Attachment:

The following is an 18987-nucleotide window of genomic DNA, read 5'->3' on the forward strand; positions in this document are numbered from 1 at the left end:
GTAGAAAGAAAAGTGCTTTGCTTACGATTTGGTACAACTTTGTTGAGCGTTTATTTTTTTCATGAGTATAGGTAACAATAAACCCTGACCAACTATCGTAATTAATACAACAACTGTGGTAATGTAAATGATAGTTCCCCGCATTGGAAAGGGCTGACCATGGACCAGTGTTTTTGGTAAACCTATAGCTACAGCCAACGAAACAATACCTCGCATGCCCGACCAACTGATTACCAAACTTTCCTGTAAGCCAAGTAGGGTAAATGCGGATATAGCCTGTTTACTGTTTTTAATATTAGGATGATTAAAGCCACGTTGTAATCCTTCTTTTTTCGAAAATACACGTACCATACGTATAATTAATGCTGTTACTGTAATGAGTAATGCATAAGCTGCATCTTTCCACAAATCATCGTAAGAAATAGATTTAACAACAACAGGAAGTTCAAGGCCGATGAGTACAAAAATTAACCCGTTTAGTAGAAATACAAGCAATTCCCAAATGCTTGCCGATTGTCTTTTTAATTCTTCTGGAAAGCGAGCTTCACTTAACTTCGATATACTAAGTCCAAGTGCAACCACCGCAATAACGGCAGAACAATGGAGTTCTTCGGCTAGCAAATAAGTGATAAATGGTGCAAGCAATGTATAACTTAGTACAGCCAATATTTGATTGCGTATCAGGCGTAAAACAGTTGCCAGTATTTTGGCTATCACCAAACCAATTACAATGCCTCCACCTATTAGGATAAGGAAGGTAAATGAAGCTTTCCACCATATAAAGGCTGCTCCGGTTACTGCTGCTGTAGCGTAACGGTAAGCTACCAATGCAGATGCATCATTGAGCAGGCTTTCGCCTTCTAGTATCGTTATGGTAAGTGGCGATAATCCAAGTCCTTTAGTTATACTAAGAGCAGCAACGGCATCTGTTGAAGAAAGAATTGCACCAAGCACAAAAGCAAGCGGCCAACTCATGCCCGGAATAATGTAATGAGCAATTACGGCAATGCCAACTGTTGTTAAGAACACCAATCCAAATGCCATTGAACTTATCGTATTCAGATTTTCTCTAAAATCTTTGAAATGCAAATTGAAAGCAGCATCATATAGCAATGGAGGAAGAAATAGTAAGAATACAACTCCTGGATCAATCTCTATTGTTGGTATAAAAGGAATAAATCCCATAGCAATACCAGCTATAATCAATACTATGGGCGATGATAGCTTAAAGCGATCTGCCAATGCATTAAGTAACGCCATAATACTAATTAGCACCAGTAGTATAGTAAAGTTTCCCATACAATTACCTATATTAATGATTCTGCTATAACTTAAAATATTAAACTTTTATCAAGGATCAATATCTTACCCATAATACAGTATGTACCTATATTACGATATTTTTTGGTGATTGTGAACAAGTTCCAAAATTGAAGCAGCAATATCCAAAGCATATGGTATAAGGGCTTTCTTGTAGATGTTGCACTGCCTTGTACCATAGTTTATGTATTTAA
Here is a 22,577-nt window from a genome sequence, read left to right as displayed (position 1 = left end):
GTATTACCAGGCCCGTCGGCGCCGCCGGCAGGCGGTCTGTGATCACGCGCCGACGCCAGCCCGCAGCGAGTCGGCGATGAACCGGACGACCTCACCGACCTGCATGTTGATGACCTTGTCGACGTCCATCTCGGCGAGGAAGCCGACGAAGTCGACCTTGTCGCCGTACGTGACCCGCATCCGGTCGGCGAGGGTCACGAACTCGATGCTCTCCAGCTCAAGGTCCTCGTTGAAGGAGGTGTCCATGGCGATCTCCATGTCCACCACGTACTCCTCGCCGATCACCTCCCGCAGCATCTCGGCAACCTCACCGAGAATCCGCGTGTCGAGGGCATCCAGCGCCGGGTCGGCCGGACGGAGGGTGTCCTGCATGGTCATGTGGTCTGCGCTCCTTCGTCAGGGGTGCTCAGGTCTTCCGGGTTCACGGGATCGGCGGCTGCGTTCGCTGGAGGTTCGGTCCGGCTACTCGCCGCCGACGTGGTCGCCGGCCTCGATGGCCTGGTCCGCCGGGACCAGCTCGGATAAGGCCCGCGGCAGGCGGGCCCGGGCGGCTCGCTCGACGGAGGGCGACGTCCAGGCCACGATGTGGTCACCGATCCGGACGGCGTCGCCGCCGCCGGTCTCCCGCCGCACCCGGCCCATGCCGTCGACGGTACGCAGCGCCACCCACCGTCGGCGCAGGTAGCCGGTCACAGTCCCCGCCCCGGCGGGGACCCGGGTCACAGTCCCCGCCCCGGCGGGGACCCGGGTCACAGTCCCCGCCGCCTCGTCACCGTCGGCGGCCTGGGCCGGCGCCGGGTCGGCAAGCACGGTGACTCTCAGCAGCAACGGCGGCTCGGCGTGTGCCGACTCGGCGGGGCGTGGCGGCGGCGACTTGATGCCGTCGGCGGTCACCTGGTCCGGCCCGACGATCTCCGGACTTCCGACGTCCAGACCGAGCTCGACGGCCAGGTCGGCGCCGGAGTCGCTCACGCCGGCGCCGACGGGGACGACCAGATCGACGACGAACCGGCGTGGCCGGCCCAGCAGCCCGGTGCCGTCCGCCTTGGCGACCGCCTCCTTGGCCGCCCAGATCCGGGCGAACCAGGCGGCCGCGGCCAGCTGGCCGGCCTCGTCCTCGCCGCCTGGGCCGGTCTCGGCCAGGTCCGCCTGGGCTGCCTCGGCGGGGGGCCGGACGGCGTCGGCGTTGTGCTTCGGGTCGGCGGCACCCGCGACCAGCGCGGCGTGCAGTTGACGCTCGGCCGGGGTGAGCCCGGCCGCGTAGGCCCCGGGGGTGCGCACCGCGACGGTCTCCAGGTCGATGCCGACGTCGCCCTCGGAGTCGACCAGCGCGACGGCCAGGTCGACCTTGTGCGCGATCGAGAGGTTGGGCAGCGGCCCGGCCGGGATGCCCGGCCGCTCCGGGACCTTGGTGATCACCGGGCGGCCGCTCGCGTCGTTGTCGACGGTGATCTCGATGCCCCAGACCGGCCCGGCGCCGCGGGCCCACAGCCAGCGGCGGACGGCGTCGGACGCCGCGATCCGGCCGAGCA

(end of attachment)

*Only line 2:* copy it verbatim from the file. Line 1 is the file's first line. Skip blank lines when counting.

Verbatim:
GTAGAAAGAAAAGTGCTTTGCTTACGATTTGGTACAACTTTGTTGAGCGTTTATTTTTTTCATGAGTATAGGTAACAATAAACCCTGACCAACTATCGTAATTAATACAACAACTGTGGTAATGTAAATGATAGTTCCCCGCATTGGAAAGGGCTGACCATGGACCAGTGTTTTTGGTAAACCTATAGCTACAGCCAACGAAACAATACCTCGCATGCCCGACCAACTGATTACCAAACTTTCCTGTAAGCCAAGTAGGGTAAATGCGGATATAGCCTGTTTACTGTTTTTAATATTAGGATGATTAAAGCCACGTTGTAATCCTTCTTTTTTCGAAAATACACGTACCATACGTATAATTAATGCTGTTACTGTAATGAGTAATGCATAAGCTGCATCTTTCCACAAATCATCGTAAGAAATAGATTTAACAACAACAGGAAGTTCAAGGCCGATGAGTACAAAAATTAACCCGTTTAGTAGAAATACAAGCAATTCCCAAATGCTTGCCGATTGTCTTTTTAATTCTTCTGGAAAGCGAGCTTCACTTAACTTCGATATACTAAGTCCAAGTGCAACCACCGCAATAACGGCAGAACAATGGAGTTCTTCGGCTAGCAAATAAGTGATAAATGGTGCAAGCAATGTATAACTTAGTACAGCCAATATTTGATTGCGTATCAGGCGTAAAACAGTTGCCAGTATTTTGGCTATCACCAAACCAATTACAATGCCTCCACCTATTAGGATAAGGAAGGTAAATGAAGCTTTCCACCATATAAAGGCTGCTCCGGTTACTGCTGCTGTAGCGTAACGGTAAGCTACCAATGCAGATGCATCATTGAGCAGGCTTTCGCCTTCTAGTATCGTTATGGTAAGTGGCGATAATCCAAGTCCTTTAGTTATACTAAGAGCAGCAACGGCATCTGTTGAAGAAAGAATTGCACCAAGCACAAAAGCAAGCGGCCAACTCATGCCCGGAATAATGTAATGAGCAATTACGGCAATGCCAACTGTTGTTAAGAACACCAATCCAAATGCCATTGAACTTATCGTATTCAGATTTTCTCTAAAATCTTTGAAATGCAAATTGAAAGCAGCATCATATAGCAATGGAGGAAGAAATAGTAAGAATACAACTCCTGGATCAATCTCTATTGTTGGTATAAAAGGAATAAATCCCATAGCAATACCAGCTATAATCAATACTATGGGCGATGATAGCTTAAAGCGATCTGCCAATGCATTAAGTAACGCCATAATACTAATTAGCACCAGTAGTATAGTAAAGTTTCCCATACAATTACCTATATTAATGATTCTGCTATAACTTAAAATATTAAACTTTTATCAAGGATCAATATCTTACCCATAATACAGTATGTACCTATATTACGATATTTTTTGGTGATTGTGAACAAGTTCCAAAATTGAAGCAGCAATATCCAAAGCATATGGTATAAGGGCTTTCTTGTAGATGTTGCACTGCCTTGTACCATAGTTTATGTATTTAA